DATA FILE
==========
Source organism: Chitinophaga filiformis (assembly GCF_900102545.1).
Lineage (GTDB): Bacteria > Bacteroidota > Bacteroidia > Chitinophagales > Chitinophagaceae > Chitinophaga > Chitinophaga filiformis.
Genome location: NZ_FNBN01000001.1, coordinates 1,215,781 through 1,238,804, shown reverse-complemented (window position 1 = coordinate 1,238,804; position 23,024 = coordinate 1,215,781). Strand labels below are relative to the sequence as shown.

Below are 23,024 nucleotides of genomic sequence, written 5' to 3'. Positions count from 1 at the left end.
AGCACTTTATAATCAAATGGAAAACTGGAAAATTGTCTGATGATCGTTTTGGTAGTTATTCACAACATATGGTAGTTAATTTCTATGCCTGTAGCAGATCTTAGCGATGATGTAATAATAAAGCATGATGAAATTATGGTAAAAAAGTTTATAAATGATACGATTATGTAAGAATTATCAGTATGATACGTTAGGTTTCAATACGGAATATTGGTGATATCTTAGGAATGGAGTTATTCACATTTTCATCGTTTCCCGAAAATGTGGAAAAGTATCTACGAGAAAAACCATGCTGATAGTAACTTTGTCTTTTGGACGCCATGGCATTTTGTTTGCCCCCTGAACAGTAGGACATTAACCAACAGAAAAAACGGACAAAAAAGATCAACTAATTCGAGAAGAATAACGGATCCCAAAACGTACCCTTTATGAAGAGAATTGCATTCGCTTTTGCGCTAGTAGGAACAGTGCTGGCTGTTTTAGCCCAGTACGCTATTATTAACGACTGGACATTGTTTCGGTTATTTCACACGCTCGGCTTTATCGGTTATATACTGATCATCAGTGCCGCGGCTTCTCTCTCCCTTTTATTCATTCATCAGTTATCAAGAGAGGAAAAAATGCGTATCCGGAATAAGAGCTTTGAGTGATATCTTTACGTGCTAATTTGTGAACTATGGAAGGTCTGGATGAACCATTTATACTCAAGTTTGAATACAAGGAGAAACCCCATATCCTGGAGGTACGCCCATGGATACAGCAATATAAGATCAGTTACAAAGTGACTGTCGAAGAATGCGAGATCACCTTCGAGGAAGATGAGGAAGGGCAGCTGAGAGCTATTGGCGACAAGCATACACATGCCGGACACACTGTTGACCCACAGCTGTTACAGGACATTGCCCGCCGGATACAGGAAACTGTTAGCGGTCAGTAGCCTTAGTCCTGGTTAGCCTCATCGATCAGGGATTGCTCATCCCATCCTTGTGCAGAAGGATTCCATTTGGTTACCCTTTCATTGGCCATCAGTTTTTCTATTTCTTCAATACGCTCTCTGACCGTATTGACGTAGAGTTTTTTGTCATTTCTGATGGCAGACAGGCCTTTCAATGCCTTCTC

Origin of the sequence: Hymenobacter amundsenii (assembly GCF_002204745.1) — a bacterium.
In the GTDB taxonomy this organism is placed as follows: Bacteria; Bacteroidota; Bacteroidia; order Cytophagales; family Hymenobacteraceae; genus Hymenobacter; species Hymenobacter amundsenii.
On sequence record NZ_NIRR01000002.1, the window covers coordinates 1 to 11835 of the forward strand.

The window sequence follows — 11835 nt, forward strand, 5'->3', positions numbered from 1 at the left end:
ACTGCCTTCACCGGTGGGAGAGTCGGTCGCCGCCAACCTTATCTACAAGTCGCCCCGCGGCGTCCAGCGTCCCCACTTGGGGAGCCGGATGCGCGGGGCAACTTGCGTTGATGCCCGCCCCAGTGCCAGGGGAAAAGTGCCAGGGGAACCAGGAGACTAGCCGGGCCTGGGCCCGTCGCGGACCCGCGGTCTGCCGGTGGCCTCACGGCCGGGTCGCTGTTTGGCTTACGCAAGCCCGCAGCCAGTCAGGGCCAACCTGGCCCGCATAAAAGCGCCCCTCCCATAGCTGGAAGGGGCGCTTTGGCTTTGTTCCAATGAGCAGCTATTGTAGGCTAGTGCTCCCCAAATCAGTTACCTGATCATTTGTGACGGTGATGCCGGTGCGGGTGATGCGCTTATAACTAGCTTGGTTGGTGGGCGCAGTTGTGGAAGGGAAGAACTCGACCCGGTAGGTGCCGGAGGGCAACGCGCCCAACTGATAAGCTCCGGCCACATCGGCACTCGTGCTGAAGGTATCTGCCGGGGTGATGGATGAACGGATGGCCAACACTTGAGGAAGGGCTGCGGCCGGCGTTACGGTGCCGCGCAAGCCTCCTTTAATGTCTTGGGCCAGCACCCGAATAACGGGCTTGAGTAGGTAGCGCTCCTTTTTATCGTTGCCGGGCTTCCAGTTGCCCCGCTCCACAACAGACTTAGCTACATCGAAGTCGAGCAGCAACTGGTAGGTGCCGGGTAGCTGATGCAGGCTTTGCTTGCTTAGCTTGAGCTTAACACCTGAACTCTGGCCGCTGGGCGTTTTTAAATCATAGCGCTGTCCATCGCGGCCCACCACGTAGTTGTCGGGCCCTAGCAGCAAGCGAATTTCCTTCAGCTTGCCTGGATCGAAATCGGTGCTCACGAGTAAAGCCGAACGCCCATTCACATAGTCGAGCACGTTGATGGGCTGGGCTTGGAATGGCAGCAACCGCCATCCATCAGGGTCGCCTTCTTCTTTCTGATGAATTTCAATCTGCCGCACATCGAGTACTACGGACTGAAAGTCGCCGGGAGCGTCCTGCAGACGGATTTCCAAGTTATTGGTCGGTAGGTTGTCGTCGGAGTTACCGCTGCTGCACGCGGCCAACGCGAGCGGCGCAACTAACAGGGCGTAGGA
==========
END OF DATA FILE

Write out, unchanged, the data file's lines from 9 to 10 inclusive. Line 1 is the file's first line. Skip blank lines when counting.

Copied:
The window sequence follows — 11835 nt, forward strand, 5'->3', positions numbered from 1 at the left end:
ACTGCCTTCACCGGTGGGAGAGTCGGTCGCCGCCAACCTTATCTACAAGTCGCCCCGCGGCGTCCAGCGTCCCCACTTGGGGAGCCGGATGCGCGGGGCAACTTGCGTTGATGCCCGCCCCAGTGCCAGGGGAAAAGTGCCAGGGGAACCAGGAGACTAGCCGGGCCTGGGCCCGTCGCGGACCCGCGGTCTGCCGGTGGCCTCACGGCCGGGTCGCTGTTTGGCTTACGCAAGCCCGCAGCCAGTCAGGGCCAACCTGGCCCGCATAAAAGCGCCCCTCCCATAGCTGGAAGGGGCGCTTTGGCTTTGTTCCAATGAGCAGCTATTGTAGGCTAGTGCTCCCCAAATCAGTTACCTGATCATTTGTGACGGTGATGCCGGTGCGGGTGATGCGCTTATAACTAGCTTGGTTGGTGGGCGCAGTTGTGGAAGGGAAGAACTCGACCCGGTAGGTGCCGGAGGGCAACGCGCCCAACTGATAAGCTCCGGCCACATCGGCACTCGTGCTGAAGGTATCTGCCGGGGTGATGGATGAACGGATGGCCAACACTTGAGGAAGGGCTGCGGCCGGCGTTACGGTGCCGCGCAAGCCTCCTTTAATGTCTTGGGCCAGCACCCGAATAACGGGCTTGAGTAGGTAGCGCTCCTTTTTATCGTTGCCGGGCTTCCAGTTGCCCCGCTCCACAACAGACTTAGCTACATCGAAGTCGAGCAGCAACTGGTAGGTGCCGGGTAGCTGATGCAGGCTTTGCTTGCTTAGCTTGAGCTTAACACCTGAACTCTGGCCGCTGGGCGTTTTTAAATCATAGCGCTGTCCATCGCGGCCCACCACGTAGTTGTCGGGCCCTAGCAGCAAGCGAATTTCCTTCAGCTTGCCTGGATCGAAATCGGTGCTCACGAGTAAAGCCGAACGCCCATTCACATAGTCGAGCACGTTGATGGGCTGGGCTTGGAATGGCAGCAACCGCCATCCATCAGGGTCGCCTTCTTCTTTCTGATGAATTTCAATCTGCCGCACATCGAGTACTACGGACTGAAAGTCGCCGGGAGCGTCCTGCAGACGGATTTCCAAGTTATTGGTCGGTAGGTTGTCGTCGGAGTTACCGCTGCTGCACGCGGCCAACGCGAGCGGCGCAACTAACAGGGCGTAGGA